So far, the Red Metal Zeroes' performance has been good- though I haven't been particularly hard on them yet. As the 15QR front hub had to wait for my 2010 Marzocchi 44 Micro Ti suspension fork, I have about one month more on the rear wheel than the front. While I'm a smaller rider (145lb), overall wheel stiffness seems on par with the Crossmax ST's and a smidge better than Shimano's XTR wheelset. Of course, given the weight difference, they should be.

Before touching dirt, the Red Metal Zeroes have two major strikes against them, which make any other aspects pretty hard to discuss. Their performance just can't be separated from their weight or price. If they were within a few grams of their advertised weight, riders looking for a durable XC wheelset might be convinced that they were worth the money. Coming in at $500 more than and 15g heavier than the actual weight of Easton's wide-rimmed Haven trail wheelset (1686g) and about 65g heavier than Crossmax ST's, very few will even consider the Fulcrums. As they're really too heavy to be race wheels, I'll be using mine as trail wheels, hoping that they hold up, and trying to focus on their beautiful sound...




kippsters said...

Hmmmm, almost as heavy as a 29er wheelset.....

bikefix said...

Almost? 3 y/0 29er wheelset weighs ~1625g...


Marek said...

Regarding weight Red Metal 1 XL (2010 model) with Alu spokes came in at 1620g (30g below spec). Older years were generally 50g heavier.

bikefix said...


That's good to know- as much as I'm disappointed by the RM0's weight, I do like the design and the hubs seem very nice. The RM1 XL are certainly on my list.

Anonymous said...

Hi Marc and thank you for the splendid review,
I really like your review. These wheels seem fantastic and fulcrum is getting good reviews from different sources. Just a little bonkers about the weight though. In a comment to the review at Bikeradar.com of the RM Zero (2008) are supposed to weight 1665g.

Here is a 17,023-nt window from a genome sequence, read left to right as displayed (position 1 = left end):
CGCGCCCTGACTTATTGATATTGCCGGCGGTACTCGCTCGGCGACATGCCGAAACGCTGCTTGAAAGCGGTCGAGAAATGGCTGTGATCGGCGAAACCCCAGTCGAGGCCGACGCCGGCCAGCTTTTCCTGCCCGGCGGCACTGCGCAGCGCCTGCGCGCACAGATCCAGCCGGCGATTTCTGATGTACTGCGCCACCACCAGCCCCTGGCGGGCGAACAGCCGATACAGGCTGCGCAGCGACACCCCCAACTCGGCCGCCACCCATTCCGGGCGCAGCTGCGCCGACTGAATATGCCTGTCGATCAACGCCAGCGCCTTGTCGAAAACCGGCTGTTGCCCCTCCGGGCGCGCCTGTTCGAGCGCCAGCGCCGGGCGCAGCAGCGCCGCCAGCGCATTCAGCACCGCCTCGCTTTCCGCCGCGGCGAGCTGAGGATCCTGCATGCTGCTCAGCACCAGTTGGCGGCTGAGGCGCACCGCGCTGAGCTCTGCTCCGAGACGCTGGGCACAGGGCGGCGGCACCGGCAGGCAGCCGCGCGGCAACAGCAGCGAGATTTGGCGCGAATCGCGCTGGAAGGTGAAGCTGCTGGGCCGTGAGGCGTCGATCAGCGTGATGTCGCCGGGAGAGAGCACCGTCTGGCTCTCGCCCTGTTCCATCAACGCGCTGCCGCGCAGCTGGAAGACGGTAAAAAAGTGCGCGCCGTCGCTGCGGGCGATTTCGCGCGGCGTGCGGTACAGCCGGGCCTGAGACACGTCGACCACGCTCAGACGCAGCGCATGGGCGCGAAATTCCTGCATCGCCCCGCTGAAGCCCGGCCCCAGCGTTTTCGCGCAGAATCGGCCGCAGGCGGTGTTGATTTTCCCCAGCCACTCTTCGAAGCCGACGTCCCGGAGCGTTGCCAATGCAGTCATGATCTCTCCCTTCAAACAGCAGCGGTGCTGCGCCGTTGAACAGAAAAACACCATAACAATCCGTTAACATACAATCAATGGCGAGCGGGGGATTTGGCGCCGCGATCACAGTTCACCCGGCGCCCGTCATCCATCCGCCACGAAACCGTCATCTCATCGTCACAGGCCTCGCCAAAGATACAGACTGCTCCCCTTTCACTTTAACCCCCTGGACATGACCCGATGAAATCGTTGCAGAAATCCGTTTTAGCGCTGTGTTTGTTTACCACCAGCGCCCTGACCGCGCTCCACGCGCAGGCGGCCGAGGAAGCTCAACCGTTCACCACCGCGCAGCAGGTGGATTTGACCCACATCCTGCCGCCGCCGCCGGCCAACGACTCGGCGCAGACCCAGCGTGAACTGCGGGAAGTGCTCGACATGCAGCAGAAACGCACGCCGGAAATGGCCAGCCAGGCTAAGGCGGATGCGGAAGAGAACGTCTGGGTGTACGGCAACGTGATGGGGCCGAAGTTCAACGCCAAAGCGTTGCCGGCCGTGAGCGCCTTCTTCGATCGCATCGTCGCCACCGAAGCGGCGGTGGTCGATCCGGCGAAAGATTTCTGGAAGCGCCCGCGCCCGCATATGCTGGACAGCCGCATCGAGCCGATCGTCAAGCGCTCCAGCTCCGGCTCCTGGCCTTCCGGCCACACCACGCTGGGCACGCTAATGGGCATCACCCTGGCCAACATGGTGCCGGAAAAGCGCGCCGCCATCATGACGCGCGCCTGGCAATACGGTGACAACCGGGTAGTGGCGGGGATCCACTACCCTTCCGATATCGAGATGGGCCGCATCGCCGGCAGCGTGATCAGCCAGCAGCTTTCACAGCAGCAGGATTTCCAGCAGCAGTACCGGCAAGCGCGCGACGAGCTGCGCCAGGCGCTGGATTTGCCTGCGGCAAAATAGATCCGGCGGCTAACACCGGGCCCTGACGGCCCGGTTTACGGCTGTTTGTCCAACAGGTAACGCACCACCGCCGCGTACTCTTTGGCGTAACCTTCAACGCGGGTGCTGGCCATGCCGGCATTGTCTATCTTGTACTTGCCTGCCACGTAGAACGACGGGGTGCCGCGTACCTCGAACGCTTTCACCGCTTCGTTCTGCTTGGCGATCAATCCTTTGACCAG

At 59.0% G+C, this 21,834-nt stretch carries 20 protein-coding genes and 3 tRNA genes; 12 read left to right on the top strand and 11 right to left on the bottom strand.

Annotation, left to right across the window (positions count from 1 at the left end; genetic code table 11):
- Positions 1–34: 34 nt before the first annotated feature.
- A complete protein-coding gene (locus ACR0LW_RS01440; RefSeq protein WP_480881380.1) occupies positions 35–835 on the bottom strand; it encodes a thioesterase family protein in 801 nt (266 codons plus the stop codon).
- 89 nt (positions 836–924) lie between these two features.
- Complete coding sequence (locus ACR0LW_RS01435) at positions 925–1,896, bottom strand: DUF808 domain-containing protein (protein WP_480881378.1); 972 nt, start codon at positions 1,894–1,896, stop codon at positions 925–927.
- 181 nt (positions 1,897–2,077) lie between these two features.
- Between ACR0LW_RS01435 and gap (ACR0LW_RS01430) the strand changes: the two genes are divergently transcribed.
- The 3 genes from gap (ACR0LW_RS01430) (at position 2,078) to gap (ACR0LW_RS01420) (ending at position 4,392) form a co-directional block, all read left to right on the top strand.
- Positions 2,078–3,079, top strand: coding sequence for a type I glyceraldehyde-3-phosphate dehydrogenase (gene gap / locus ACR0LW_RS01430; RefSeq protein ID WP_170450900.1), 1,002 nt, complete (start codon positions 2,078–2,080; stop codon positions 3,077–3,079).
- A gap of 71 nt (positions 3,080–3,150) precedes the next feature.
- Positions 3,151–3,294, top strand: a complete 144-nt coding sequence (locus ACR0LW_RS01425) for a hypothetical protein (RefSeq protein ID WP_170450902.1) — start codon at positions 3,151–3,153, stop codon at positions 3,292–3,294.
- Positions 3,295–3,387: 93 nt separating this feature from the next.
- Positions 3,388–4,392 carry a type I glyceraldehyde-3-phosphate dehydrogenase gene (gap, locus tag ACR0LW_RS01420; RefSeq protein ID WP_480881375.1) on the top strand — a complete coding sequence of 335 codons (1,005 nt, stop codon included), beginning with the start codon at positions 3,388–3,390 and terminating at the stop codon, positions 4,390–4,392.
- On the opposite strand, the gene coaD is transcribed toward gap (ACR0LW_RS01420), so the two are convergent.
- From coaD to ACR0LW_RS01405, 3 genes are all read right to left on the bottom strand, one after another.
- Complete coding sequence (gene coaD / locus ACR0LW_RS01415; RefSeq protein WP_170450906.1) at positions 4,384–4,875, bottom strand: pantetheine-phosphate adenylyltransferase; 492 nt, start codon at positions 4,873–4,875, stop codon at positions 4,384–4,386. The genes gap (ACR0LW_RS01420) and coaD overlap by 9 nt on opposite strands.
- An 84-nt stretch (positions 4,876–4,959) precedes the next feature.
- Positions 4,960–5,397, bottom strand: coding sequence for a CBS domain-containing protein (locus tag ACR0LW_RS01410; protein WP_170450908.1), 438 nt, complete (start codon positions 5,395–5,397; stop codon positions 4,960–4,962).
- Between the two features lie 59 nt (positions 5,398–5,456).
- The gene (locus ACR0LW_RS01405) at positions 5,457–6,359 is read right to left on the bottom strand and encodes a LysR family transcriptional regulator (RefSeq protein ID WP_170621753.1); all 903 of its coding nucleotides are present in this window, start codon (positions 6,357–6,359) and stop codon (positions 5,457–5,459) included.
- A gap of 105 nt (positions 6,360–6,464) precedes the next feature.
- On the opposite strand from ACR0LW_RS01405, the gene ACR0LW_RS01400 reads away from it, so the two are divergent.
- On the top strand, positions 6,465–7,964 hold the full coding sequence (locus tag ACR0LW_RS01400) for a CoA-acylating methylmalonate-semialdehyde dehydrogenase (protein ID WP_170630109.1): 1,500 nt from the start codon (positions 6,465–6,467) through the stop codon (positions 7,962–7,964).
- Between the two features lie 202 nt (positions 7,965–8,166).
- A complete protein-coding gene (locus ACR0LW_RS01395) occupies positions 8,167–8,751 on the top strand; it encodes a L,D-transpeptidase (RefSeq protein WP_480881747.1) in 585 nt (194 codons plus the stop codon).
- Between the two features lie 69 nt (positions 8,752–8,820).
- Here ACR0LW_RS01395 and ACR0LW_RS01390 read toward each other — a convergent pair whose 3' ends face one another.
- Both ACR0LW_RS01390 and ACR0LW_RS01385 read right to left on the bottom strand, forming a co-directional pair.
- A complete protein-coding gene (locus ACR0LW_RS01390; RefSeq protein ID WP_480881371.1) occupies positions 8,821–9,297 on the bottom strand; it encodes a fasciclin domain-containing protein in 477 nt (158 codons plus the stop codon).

Since I’m tired of punctures I’ve decided to go UST tubeless instead, .so I’m in the market for a new set of wheels, replacing my Hope “Hoops” (DT swiss 5.1 laced on Hope pro 2 hubs).
Since I weight between 190 and 200 lbs, I’m thinking of getting the Red Metal 1 XL instead, because they should be little bit sturdier, having thicker spokes (2.8 mm). I also have a Rock Shox Revelation Dual air Team fork with 20 mm Maxlite axle and the RM1 XL are the only weels in Fulcrums xc-trail wheel range that is possible to get as a 20 mm specific.
RM 1 XL are 50 grams heavier than the red metal Zero, but I think it might be worth it?
The wheels are going to sit on my 5.5 inch Orange Five trail bike and I don’t intend to do any bigger drops on the new wheels (I’m going to use my current Hope Hoops, paired with Minion tiers, for rougher riding (like I going to bike parks ).
My choice is between the Red Metal 1 XL and Mavic Crossmax ST wheel sets (the price is about the same for both here in Europe). Mavics are lighter but unfortunately I’ve red many bad things about the high level of maintenance and frequent change of the freewheel body and bearings on Mavic. Is that True? Is the weight saving worth the extra TLC (and maintenance cost)? Which one should I choose?
I’m kindly awaiting your opinions. All help in deciding is very much appreciated.

Jan (Sweden)

bikefix said...

Thanks! I have to say, the more I ride the RM0's, the more I like them. They are too heavy, but I'm more or less over it. I think that you'll do well with either the Crossmax ST or the RM1XL's. Mavic's hubs are dramatically better than they were a few years ago and parts are readily available around here. The Fulcrums might be a bit heavier and have longer service intervals. They might. Running a 20mm thru axle will limit you a bit- I'm not sure if the Fulcrum can be converted to 15mm, which I personally think is the future for trail bikes- if it can, and for the same money as Mavics, I'd suggest going for it. You won't notice the 50g- I have a feeling it's in the hubs anyhow. Let us know how it goes!